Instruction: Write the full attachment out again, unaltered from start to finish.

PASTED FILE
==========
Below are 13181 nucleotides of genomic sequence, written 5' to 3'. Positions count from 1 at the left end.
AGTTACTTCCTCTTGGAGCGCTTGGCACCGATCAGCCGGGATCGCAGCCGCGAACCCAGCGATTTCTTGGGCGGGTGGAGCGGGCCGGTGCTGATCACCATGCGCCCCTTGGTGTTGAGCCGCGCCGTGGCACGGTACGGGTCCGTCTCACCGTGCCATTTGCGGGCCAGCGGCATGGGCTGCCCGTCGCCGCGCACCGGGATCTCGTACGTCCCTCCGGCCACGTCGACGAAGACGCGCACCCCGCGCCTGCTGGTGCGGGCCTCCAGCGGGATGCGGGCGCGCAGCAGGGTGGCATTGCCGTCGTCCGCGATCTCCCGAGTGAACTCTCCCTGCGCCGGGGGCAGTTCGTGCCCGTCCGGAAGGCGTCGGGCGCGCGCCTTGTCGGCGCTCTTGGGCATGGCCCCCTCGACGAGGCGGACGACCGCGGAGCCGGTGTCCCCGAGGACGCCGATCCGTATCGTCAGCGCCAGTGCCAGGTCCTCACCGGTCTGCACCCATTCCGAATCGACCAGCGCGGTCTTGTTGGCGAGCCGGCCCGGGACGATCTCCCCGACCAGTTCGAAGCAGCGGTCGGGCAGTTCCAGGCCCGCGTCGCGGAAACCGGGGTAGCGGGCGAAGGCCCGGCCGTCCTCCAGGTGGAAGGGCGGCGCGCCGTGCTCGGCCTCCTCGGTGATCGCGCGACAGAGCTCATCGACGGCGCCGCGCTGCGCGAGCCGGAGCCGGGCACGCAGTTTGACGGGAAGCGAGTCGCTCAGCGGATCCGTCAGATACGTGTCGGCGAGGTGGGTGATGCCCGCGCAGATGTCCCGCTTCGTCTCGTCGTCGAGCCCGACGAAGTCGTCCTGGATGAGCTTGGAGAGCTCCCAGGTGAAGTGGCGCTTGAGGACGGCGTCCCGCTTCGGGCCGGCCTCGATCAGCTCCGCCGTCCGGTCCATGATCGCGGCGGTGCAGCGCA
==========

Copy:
Below are 13181 nucleotides of genomic sequence, written 5' to 3'. Positions count from 1 at the left end.
AGTTACTTCCTCTTGGAGCGCTTGGCACCGATCAGCCGGGATCGCAGCCGCGAACCCAGCGATTTCTTGGGCGGGTGGAGCGGGCCGGTGCTGATCACCATGCGCCCCTTGGTGTTGAGCCGCGCCGTGGCACGGTACGGGTCCGTCTCACCGTGCCATTTGCGGGCCAGCGGCATGGGCTGCCCGTCGCCGCGCACCGGGATCTCGTACGTCCCTCCGGCCACGTCGACGAAGACGCGCACCCCGCGCCTGCTGGTGCGGGCCTCCAGCGGGATGCGGGCGCGCAGCAGGGTGGCATTGCCGTCGTCCGCGATCTCCCGAGTGAACTCTCCCTGCGCCGGGGGCAGTTCGTGCCCGTCCGGAAGGCGTCGGGCGCGCGCCTTGTCGGCGCTCTTGGGCATGGCCCCCTCGACGAGGCGGACGACCGCGGAGCCGGTGTCCCCGAGGACGCCGATCCGTATCGTCAGCGCCAGTGCCAGGTCCTCACCGGTCTGCACCCATTCCGAATCGACCAGCGCGGTCTTGTTGGCGAGCCGGCCCGGGACGATCTCCCCGACCAGTTCGAAGCAGCGGTCGGGCAGTTCCAGGCCCGCGTCGCGGAAACCGGGGTAGCGGGCGAAGGCCCGGCCGTCCTCCAGGTGGAAGGGCGGCGCGCCGTGCTCGGCCTCCTCGGTGATCGCGCGACAGAGCTCATCGACGGCGCCGCGCTGCGCGAGCCGGAGCCGGGCACGCAGTTTGACGGGAAGCGAGTCGCTCAGCGGATCCGTCAGATACGTGTCGGCGAGGTGGGTGATGCCCGCGCAGATGTCCCGCTTCGTCTCGTCGTCGAGCCCGACGAAGTCGTCCTGGATGAGCTTGGAGAGCTCCCAGGTGAAGTGGCGCTTGAGGACGGCGTCCCGCTTCGGGCCGGCCTCGATCAGCTCCGCCGTCCGGTCCATGATCGCGGCGGTGCAGCGCA